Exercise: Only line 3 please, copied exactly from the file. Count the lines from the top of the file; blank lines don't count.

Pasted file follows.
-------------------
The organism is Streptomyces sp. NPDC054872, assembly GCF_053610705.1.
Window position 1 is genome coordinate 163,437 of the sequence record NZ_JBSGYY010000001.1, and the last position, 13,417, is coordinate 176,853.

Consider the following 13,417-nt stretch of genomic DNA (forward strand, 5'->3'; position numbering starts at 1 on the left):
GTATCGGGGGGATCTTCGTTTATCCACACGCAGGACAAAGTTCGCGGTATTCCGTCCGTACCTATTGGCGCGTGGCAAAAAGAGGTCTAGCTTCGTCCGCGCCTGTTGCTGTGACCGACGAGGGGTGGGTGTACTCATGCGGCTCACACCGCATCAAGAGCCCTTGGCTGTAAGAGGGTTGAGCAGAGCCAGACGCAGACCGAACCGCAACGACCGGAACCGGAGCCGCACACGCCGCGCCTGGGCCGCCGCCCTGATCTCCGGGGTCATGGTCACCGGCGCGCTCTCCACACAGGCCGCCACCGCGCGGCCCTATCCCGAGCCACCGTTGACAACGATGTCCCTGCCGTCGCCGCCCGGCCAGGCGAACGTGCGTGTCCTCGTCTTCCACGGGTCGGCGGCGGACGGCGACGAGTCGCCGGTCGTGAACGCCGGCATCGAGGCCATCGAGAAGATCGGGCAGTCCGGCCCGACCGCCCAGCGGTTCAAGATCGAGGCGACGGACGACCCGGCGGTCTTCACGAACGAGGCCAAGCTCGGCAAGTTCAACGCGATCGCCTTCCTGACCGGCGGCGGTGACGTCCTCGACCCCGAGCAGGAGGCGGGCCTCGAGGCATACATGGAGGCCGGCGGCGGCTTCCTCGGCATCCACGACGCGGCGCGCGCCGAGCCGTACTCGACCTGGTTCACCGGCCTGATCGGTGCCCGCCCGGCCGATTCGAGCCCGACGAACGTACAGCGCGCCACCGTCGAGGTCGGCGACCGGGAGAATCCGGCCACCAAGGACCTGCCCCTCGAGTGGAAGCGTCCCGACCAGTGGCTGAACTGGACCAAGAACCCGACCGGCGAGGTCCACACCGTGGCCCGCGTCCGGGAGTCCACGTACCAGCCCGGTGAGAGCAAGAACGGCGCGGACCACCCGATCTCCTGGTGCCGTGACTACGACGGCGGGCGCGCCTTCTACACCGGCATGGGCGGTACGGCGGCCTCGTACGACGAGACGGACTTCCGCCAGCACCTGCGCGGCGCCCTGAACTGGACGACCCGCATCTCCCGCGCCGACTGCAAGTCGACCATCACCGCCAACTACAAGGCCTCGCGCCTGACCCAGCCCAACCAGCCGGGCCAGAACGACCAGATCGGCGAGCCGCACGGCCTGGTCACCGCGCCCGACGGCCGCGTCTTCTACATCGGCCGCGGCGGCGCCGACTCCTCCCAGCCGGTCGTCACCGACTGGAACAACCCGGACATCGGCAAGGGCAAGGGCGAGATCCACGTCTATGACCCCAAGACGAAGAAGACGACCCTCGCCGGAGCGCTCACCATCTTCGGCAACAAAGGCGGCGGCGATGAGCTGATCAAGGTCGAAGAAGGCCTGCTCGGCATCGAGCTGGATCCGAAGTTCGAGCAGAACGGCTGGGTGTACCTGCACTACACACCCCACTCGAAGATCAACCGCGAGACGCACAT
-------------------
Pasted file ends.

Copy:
Consider the following 13,417-nt stretch of genomic DNA (forward strand, 5'->3'; position numbering starts at 1 on the left):